One Reason The Republicans Control The State Senate
On Wednesday, the NY State Senate will convene with a 32-30 majority. Numerous explanations have been given and plenty of people have been blamed for this change but one possible reason has not been discussed.
I think if it wasn’t for the new voting machines, the Senate would be in a 31-31 tie.
I do not believe there was a conspiracy that rigged the machines to elect Republicans and I doubt that any machine errors caused any close Republican wins (though I agree with Marty Connor and other election lawyers that the legislature should create clear rules for recounts).
The reason the new machines helped the Republicans is because they make casting write-in votes much easier (Gerry O’Brien, a fellow consultant is the first person I know of who pointed this out).
Casting a write-in vote on the old lever machines was extremely difficult and very few candidates even tried, let alone won elections as write-ins. I was involved in two unsuccessful write-in campaigns myself where we tried to explain to voters how to do it.
But now voters start the voting process with a pen or pencil in their hands, so writing in a candidate’s names is as easy as writing anything on a piece of paper.
Which brings me to the 40th State Senate District.
The Democrats thought they had a great chance to pick up this Republican Senate seat in Dutchess, Putnam & Westchester.
The long-time incumbent, Vincent Leibell was retiring in order to become Putnam County Executive, where it is now assumed, he could steal more money than he did as a Senator.
The Democrats had an attractive candidate in Westchester County Legislature Mike Kaplowitz, who received just under 45% of the vote against Leibell in 2006.
The Republicans were seriously split, with most of the Party leadership supporting Mary Beth Murphy, the Somers Town Supervisor. The other Republican candidate was Assemblyman Greg Ball.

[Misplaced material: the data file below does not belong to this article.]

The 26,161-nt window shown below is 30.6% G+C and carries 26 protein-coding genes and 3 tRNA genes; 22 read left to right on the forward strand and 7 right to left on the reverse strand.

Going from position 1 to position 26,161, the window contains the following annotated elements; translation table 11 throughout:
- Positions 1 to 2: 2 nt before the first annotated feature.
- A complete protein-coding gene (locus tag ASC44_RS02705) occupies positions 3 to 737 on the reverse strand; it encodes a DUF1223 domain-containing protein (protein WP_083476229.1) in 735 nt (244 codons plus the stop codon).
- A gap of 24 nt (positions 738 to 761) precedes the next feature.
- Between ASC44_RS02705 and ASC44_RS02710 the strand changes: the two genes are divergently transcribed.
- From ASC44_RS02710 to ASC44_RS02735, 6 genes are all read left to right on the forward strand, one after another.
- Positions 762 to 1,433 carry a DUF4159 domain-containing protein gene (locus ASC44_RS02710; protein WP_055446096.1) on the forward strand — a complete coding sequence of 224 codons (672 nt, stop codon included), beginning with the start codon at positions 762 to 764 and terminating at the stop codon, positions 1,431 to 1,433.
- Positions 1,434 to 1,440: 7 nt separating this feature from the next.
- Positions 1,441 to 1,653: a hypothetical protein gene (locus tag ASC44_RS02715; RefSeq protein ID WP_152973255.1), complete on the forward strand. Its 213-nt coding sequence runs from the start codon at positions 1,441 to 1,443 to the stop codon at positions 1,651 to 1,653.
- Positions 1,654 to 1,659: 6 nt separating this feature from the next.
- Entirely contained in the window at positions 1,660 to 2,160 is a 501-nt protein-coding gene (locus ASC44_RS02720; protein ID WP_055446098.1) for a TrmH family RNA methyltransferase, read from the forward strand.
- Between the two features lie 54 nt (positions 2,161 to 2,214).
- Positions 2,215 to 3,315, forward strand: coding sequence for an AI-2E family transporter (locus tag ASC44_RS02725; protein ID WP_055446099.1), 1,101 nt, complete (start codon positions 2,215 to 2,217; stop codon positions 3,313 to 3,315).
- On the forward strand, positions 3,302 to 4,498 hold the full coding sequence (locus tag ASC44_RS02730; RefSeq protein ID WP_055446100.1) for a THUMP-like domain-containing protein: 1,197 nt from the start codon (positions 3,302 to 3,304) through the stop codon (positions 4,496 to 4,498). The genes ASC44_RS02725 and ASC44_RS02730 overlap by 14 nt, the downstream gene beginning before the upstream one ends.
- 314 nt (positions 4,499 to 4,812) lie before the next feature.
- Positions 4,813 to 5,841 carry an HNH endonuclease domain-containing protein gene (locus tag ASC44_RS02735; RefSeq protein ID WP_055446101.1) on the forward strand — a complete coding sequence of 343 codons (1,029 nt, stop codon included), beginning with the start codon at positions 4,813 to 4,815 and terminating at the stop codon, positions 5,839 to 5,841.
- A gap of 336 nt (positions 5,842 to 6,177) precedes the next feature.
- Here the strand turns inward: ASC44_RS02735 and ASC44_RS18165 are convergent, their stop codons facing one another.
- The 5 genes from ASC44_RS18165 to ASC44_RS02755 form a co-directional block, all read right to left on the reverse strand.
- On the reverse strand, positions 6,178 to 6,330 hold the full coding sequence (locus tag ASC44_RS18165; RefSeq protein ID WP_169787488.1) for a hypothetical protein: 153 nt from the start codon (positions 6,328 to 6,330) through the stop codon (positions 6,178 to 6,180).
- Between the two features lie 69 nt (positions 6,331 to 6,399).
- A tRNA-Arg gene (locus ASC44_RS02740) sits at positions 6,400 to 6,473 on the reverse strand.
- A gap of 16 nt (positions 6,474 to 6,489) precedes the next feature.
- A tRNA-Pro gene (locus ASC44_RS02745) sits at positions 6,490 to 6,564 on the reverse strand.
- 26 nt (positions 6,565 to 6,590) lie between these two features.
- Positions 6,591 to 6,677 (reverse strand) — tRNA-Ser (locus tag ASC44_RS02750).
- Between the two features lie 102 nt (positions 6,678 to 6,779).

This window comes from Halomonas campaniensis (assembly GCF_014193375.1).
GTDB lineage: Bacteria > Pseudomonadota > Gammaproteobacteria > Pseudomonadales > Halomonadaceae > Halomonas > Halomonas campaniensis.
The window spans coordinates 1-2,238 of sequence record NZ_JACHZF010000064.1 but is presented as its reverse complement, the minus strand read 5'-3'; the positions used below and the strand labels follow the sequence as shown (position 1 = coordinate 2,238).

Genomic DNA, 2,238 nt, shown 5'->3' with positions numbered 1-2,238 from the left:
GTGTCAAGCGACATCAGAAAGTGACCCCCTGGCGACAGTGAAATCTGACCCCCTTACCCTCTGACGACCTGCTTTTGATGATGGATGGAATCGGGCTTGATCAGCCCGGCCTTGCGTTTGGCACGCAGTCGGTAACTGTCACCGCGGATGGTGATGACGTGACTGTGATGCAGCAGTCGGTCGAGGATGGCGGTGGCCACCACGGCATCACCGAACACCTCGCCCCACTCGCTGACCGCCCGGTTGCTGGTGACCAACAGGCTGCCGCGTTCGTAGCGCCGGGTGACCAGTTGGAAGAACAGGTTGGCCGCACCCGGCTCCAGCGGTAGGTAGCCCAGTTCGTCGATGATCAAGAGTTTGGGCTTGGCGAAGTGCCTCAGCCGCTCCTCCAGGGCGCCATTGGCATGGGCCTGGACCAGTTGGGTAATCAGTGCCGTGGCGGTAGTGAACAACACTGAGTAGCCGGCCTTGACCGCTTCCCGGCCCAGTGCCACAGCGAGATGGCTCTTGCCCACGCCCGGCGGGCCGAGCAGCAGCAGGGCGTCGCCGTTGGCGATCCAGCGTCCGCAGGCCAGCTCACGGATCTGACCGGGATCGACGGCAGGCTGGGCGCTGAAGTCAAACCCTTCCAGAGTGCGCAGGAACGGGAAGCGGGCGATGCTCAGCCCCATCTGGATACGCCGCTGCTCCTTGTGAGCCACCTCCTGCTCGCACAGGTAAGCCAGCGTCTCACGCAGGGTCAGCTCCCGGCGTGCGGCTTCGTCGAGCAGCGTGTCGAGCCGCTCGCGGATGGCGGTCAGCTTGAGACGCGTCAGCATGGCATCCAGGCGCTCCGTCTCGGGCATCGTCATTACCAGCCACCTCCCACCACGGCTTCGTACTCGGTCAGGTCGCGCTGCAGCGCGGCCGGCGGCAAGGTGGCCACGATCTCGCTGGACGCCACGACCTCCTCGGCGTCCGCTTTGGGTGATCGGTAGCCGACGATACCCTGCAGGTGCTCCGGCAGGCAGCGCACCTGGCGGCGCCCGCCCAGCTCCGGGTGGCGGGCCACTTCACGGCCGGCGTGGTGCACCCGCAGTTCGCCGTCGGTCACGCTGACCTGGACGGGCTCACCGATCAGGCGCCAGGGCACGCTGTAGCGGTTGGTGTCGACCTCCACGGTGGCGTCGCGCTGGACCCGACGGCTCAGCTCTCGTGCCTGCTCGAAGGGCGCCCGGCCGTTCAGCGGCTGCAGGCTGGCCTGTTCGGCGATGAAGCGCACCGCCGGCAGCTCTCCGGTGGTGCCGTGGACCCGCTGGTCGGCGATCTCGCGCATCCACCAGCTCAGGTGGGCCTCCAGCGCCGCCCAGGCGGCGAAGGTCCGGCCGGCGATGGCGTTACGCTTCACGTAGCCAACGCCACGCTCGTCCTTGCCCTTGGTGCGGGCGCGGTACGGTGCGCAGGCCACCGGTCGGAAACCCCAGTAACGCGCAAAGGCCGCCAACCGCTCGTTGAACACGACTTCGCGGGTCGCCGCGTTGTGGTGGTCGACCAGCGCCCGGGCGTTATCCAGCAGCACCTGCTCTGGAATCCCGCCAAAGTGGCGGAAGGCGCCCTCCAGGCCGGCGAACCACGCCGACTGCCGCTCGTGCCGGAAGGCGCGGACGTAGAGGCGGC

Ball had numerous Republican enemies. He was elected to the Assembly by beating a long-time 2nd generation Republican Assemblyman in a Primary and then proceeded to back other insurgent Republicans in his district and fought often with Senator Leibell.
And most importantly, there was a strong possibility that Kaplowitz would be running against both opponents in November.
The Conservative Party backed Murphy over Ball. And since the Conservatives did not allow Ball a place on the Primary ballot to oppose Murphy, it meant that if Ball succeeded for the 3rd Primary in a row in beating the GOP establishment, the General Election would have Kaplowitz on the Democratic & Independence lines, Ball on The Republican line & Murphy on the Conservative line.
Kaplowitz could have won with less than a majority.
But Ball’s campaign knew this did not accept the loss of the Conservative line.
Ball ran a write-in campaign to try to take over the Conservative line. And with his extremely conservative record and thanks to the new machines, he won the Primary easily. In fact, running as a write-in Ball beat Murphy by a bigger margin, 66% to 34%, in the Conservative Primary than he did in the Republican Primary, 61% to 39%.
Ball received 698 write-in votes. I don’t believe he would have received half that many on the old lever machines and he might not have even tried the difficult and expansive write-in campaign (Murphy outspent Ball by over $100,000).
I think it’s pretty clear that Ball needed those Conservative votes in November.
Kaplowitz received more votes on the Democratic line than Ball did on the Republican line. Adding in the 4,979 votes he got on the Independence line gave Kaplowitz 48,536 votes, more than enough to beat the 42,330 votes Ball got as a Republican. But the 8,388 additional votes on the Conservative line gave Ball the win. If Murphy was the Conservative candidate and received only 2,183 votes, Kaplowitz would have won by 1 vote.
And Lt. Governor Duffy would be breaking a lot of 31-31 tie votes.
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